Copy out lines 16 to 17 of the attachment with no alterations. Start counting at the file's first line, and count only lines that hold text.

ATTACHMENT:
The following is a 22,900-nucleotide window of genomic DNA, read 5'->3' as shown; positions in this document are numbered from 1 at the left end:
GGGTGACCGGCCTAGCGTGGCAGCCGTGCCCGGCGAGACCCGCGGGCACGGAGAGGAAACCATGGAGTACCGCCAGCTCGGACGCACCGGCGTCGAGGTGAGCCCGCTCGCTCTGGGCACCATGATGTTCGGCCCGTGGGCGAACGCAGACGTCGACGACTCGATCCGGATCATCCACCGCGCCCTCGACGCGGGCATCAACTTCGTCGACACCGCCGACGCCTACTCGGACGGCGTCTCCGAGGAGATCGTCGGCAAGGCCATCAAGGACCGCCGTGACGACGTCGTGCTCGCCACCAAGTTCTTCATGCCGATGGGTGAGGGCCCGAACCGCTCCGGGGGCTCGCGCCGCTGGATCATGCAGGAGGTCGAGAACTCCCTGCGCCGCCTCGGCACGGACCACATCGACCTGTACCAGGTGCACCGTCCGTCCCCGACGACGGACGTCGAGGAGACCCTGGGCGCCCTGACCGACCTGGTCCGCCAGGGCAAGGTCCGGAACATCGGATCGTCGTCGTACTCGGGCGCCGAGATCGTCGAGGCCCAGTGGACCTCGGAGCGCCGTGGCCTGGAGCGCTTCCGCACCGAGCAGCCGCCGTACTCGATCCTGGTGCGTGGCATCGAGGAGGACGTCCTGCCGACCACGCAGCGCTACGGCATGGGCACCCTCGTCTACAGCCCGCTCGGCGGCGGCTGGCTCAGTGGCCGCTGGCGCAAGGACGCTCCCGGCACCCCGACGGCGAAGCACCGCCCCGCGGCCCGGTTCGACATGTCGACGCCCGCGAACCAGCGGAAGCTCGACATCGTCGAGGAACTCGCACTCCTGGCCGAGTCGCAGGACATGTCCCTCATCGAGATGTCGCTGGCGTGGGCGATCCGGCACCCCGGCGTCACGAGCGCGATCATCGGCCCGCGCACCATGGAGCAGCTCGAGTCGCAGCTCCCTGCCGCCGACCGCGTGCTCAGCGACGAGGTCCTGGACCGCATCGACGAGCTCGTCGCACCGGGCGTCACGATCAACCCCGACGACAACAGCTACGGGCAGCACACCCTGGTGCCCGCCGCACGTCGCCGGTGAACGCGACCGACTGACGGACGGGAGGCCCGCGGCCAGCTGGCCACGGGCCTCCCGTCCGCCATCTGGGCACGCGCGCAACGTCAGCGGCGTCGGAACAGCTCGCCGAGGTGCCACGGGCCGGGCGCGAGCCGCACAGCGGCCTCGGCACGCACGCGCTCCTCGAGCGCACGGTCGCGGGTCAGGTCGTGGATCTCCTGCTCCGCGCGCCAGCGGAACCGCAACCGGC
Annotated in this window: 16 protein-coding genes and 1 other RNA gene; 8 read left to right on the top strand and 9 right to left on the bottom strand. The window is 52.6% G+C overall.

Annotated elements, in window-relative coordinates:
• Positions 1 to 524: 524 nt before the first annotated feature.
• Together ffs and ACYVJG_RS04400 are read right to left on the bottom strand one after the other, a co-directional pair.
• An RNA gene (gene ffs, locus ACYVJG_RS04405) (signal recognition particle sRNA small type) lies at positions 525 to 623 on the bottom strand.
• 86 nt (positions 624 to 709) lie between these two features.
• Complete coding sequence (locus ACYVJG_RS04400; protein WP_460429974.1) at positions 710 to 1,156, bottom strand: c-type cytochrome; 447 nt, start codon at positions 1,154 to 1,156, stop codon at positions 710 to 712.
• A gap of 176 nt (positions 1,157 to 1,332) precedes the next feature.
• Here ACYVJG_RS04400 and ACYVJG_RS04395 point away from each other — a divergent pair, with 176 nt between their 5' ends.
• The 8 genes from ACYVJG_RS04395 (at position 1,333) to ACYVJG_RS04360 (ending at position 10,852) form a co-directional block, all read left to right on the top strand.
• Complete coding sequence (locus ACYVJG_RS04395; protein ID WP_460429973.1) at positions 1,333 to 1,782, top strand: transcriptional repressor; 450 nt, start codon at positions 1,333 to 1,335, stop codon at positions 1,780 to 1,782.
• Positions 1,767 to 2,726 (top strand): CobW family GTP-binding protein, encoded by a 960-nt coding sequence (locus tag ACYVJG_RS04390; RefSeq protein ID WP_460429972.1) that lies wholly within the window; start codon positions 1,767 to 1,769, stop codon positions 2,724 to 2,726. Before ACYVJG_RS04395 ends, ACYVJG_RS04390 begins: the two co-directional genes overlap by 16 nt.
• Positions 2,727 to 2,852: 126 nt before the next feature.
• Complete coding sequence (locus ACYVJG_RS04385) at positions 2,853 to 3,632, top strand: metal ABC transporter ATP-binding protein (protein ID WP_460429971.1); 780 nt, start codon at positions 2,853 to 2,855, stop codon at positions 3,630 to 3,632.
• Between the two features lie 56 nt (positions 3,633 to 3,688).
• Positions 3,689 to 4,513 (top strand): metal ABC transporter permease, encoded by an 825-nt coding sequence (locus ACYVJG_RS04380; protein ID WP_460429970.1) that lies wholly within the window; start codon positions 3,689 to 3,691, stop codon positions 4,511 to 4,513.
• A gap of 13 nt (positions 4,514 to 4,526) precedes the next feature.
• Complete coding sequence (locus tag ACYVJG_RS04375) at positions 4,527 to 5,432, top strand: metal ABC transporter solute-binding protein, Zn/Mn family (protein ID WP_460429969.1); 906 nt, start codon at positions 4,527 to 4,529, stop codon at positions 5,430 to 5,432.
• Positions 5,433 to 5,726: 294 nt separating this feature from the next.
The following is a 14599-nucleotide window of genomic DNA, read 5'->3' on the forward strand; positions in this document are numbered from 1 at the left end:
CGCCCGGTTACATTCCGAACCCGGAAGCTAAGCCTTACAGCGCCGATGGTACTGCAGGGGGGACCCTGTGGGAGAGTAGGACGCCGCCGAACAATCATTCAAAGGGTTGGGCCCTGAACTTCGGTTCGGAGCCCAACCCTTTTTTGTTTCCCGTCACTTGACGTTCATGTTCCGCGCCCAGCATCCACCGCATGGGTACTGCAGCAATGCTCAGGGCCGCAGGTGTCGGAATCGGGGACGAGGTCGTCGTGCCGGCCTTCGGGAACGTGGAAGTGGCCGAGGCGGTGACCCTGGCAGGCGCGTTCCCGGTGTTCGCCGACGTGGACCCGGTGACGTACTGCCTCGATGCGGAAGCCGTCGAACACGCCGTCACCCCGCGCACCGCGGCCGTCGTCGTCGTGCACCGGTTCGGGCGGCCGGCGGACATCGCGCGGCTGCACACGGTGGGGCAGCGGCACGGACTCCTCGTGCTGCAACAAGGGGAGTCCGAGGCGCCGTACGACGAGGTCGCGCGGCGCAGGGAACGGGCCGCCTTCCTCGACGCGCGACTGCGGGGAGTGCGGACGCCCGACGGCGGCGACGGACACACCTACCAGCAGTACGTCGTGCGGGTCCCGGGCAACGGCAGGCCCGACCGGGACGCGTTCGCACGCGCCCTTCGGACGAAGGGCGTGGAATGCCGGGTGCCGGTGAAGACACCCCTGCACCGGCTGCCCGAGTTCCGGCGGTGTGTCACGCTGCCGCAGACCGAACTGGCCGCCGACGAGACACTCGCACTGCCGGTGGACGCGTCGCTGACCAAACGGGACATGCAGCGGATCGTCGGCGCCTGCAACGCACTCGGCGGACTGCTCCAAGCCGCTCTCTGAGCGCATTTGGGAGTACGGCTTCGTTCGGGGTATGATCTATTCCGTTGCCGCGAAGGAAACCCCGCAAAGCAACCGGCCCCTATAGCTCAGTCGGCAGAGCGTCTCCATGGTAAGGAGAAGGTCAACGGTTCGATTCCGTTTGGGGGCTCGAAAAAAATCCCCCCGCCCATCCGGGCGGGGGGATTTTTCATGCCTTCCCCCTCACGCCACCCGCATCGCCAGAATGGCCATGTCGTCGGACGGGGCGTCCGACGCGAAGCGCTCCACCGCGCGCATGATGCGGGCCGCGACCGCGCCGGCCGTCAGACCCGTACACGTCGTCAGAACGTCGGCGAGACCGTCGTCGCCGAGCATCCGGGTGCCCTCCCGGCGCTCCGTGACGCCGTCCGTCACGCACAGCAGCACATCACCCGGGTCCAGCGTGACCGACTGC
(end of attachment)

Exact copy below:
• Complete coding sequence (locus ACYVJG_RS04385) at positions 2,853 to 3,632, top strand: metal ABC transporter ATP-binding protein (protein ID WP_460429971.1); 780 nt, start codon at positions 2,853 to 2,855, stop codon at positions 3,630 to 3,632.
• Between the two features lie 56 nt (positions 3,633 to 3,688).